Mark Gertler, by Mark Gertler.jpg

Gilbert Cannan at his Mill, 1916

Mark Gertler; Dorothy Brett by Lady Ottoline Morrell vintage snapshot print, 1917 2 1/4 in. x 1 1/2 in. (56 mm x 38 mm) image size Purchased with help from the Friends of the National Libraries and the Dame Helen Gardner Bequest, 2003 Photographs Collection NPG Ax140529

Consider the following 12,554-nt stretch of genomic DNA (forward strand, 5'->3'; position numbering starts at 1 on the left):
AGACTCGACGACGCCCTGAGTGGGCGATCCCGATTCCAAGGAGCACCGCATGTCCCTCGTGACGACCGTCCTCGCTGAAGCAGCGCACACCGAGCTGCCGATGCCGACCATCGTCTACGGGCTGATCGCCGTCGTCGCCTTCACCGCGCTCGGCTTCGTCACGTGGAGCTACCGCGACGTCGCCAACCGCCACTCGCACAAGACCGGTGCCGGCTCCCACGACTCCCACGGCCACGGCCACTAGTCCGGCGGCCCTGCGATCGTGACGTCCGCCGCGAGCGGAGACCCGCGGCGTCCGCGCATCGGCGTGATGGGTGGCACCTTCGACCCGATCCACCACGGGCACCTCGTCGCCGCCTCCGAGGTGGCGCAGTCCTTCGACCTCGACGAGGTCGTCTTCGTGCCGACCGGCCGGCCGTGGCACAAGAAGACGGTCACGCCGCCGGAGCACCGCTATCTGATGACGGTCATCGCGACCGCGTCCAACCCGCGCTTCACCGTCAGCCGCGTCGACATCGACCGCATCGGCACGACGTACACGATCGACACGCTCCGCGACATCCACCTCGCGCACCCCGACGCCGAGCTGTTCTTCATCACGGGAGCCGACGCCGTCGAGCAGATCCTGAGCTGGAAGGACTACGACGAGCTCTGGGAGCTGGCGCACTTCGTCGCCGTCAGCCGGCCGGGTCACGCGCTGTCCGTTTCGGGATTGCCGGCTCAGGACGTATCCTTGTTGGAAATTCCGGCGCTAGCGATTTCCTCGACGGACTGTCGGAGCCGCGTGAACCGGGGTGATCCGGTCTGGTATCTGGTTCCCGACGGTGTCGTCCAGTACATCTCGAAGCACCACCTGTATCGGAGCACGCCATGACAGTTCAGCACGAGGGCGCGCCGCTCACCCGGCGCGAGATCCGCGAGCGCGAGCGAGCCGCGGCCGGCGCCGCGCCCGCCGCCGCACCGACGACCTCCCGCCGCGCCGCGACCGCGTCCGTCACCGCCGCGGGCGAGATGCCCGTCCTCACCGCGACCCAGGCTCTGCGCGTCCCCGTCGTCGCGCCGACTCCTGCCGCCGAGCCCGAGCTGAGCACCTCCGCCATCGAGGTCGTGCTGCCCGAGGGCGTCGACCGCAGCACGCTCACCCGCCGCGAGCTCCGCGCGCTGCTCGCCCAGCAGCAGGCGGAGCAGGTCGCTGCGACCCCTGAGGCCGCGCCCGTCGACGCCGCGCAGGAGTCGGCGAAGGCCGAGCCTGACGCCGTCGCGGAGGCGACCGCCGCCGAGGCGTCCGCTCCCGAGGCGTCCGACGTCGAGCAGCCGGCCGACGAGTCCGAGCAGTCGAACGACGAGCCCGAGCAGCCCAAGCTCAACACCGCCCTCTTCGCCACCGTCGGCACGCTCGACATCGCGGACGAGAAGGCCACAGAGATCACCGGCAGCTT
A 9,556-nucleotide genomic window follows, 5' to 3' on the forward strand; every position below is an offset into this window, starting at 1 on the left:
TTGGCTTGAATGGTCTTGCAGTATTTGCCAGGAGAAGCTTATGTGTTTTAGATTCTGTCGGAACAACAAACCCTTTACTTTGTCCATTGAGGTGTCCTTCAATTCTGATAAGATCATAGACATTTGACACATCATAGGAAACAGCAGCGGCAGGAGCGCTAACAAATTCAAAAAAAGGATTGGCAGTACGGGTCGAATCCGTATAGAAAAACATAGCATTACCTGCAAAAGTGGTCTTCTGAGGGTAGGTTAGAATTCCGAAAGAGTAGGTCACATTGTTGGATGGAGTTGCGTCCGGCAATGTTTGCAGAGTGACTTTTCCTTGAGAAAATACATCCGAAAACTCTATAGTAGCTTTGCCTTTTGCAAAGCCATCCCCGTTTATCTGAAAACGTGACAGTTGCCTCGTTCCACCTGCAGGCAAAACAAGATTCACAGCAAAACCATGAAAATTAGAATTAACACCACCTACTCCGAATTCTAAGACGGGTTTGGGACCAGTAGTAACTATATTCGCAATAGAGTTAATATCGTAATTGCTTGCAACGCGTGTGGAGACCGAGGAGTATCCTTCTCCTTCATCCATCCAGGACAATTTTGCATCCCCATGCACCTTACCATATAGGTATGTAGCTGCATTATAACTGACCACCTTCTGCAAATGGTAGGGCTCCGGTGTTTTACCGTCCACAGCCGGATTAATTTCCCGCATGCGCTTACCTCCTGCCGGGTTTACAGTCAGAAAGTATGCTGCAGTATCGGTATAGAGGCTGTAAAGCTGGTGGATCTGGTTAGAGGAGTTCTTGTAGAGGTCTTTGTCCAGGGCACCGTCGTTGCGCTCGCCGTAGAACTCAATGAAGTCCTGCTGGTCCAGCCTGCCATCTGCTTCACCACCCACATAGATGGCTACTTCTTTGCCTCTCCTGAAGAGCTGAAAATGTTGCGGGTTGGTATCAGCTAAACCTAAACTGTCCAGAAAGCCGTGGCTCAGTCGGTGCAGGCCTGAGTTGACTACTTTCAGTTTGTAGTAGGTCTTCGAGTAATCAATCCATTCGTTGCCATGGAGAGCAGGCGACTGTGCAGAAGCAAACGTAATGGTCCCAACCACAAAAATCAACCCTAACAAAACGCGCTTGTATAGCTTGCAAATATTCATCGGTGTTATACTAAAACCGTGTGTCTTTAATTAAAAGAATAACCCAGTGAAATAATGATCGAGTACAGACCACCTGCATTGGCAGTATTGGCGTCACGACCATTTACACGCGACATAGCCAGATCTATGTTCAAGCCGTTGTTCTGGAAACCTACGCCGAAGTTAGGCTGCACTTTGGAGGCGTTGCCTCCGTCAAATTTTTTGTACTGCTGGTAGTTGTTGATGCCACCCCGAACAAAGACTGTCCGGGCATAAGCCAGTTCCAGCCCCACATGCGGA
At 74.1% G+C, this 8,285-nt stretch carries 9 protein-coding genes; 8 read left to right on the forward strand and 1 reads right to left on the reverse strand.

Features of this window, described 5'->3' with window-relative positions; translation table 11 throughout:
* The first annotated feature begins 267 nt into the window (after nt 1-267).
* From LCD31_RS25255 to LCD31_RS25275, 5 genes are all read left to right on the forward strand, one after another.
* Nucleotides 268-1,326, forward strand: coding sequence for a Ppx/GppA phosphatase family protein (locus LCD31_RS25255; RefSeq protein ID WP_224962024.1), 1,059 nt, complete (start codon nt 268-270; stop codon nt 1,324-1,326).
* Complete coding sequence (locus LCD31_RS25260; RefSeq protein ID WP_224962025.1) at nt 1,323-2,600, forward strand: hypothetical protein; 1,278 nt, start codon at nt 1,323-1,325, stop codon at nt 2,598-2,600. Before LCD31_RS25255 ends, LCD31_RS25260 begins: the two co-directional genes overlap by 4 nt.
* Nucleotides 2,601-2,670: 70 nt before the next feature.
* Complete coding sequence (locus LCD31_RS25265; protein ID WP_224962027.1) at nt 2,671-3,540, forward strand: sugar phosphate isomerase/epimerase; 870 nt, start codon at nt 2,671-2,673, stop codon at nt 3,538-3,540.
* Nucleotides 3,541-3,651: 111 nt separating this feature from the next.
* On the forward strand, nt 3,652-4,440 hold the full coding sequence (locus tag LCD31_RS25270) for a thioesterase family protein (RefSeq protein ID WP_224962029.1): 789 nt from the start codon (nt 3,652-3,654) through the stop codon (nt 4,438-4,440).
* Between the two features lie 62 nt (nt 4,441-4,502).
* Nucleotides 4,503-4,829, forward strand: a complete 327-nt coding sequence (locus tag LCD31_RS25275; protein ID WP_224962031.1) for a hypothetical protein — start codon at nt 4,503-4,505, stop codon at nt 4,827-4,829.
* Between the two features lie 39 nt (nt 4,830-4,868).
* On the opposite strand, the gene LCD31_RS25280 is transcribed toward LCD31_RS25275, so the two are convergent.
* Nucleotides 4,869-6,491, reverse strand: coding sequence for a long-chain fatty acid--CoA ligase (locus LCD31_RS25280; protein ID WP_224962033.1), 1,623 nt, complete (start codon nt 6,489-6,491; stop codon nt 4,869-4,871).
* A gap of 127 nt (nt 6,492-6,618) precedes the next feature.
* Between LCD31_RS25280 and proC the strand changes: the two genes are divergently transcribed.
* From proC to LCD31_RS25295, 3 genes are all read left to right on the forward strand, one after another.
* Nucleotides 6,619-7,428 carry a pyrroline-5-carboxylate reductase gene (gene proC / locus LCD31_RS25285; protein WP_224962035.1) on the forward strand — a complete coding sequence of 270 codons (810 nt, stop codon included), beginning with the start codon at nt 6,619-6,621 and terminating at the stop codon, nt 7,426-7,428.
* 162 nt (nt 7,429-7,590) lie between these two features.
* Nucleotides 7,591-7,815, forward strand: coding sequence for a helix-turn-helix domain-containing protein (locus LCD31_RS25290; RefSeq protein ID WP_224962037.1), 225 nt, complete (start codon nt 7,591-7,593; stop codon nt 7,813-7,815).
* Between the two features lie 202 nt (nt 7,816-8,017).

Aldous Huxley; Dorothy Brett; Mark Gertler by Lady Ottoline Morrell vintage snapshot print, 1917 2 1/2 in. x 1 5/8 in. (62 mm x 40 mm) image size Purchased with help from the Friends of the National Libraries and the Dame Helen Gardner Bequest, 2003 Photographs Collection NPG Ax140690

Gladys Deacon and Mark Gertler by Ottoline Morrel